During this time I was making many trips to the Archdiocese's office in Denver where I was undergoing the application process which involved interviews with many priests, nuns, church leaders, psychologists, and scholars. I took several personality and psychological tests, underwent drug screening, medical screening, personality reviews, and several other processes. I seemed to have passed them, and found myself a little affronted by the thoroughness and self revelation I had to undergo. Looking back my aversion seems silly why now with FaceBook, Twitter, Instragram, my life's story is for anyone to share, no secrets here!

I was finally accepted as a seminarian in Denver, Colorado for the Archdiocese of Denver. Strange that during this time I never deeply immersed myself in prayer, contemplation or any sort of theological or spiritual journey. I rather just floated along, building my desire to become a priest upon my family history and the fact that I had just grown up in the church and spent most of my youth involved with the Catholic Church on some level or another.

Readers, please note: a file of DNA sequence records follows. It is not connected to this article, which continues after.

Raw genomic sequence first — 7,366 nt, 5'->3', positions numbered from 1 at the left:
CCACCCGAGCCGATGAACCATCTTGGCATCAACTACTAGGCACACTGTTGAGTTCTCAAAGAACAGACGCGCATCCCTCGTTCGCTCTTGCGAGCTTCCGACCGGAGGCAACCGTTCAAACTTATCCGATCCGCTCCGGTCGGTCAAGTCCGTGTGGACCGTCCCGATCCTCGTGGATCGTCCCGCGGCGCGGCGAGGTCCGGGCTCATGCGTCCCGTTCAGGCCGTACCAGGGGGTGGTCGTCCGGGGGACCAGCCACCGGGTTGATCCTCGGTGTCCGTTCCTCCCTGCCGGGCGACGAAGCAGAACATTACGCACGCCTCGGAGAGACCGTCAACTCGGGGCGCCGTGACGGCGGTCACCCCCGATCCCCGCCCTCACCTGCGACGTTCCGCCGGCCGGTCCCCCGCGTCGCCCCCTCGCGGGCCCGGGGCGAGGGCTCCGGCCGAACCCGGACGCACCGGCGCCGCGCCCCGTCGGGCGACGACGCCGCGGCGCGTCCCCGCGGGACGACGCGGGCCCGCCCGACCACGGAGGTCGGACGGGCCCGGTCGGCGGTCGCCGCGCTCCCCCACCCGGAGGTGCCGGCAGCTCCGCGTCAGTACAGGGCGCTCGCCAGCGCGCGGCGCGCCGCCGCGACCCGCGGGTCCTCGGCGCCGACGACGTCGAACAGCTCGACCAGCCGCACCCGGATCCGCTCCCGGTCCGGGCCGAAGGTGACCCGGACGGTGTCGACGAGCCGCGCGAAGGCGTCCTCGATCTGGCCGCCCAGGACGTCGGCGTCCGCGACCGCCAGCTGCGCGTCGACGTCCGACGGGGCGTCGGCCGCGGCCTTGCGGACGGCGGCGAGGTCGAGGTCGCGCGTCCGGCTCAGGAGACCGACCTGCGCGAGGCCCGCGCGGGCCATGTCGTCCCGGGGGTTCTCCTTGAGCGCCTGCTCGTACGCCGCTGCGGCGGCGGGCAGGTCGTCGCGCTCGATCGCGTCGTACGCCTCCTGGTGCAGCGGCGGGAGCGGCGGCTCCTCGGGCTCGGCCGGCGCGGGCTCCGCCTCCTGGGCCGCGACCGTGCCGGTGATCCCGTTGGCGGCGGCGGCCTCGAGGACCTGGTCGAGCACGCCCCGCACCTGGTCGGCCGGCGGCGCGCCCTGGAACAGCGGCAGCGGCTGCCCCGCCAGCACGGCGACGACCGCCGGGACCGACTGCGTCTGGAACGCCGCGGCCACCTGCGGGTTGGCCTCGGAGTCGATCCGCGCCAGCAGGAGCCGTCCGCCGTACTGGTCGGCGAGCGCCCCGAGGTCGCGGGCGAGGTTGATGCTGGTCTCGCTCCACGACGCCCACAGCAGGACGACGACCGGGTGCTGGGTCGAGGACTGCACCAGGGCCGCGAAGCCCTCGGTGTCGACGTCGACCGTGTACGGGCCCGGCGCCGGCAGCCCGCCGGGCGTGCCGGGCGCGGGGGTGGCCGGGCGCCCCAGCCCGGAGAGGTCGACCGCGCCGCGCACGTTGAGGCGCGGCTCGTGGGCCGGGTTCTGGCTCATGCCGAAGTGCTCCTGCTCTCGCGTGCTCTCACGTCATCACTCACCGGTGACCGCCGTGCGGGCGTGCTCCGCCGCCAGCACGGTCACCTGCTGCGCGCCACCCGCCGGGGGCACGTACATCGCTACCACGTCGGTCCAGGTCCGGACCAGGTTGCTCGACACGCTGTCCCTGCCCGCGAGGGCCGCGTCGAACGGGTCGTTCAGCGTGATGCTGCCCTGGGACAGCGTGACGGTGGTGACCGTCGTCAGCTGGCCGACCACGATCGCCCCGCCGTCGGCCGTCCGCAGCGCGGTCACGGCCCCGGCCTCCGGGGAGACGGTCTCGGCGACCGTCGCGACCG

In Mary's book, "An Unquenchable Thirst" reading about her prayer, her fasting, her desire to have a relationship with god, with Jesus, has awakened in me a contemplative look back on my own faith life. Not in a light that is dismissive, or frugal, but one rather that is stirring in my mind the desire to open, unfold, dust the memories, and attempt to understand my own journey, my own mystical life. More to come.

Below is a poem I composed when I first became a priest, it has much different meaning now as a gay man, but all the same truth of my life's journey.

A thought perhaps but
a deep desire was still there.
I hoped for a child but
found myself instead
the servant of another mystery.
When the echoes of a child's laugh
found purchase in my ears
my heart turned a bit
and I looked back and there
I could hear laced in the laughter
my own voice
"Come here son."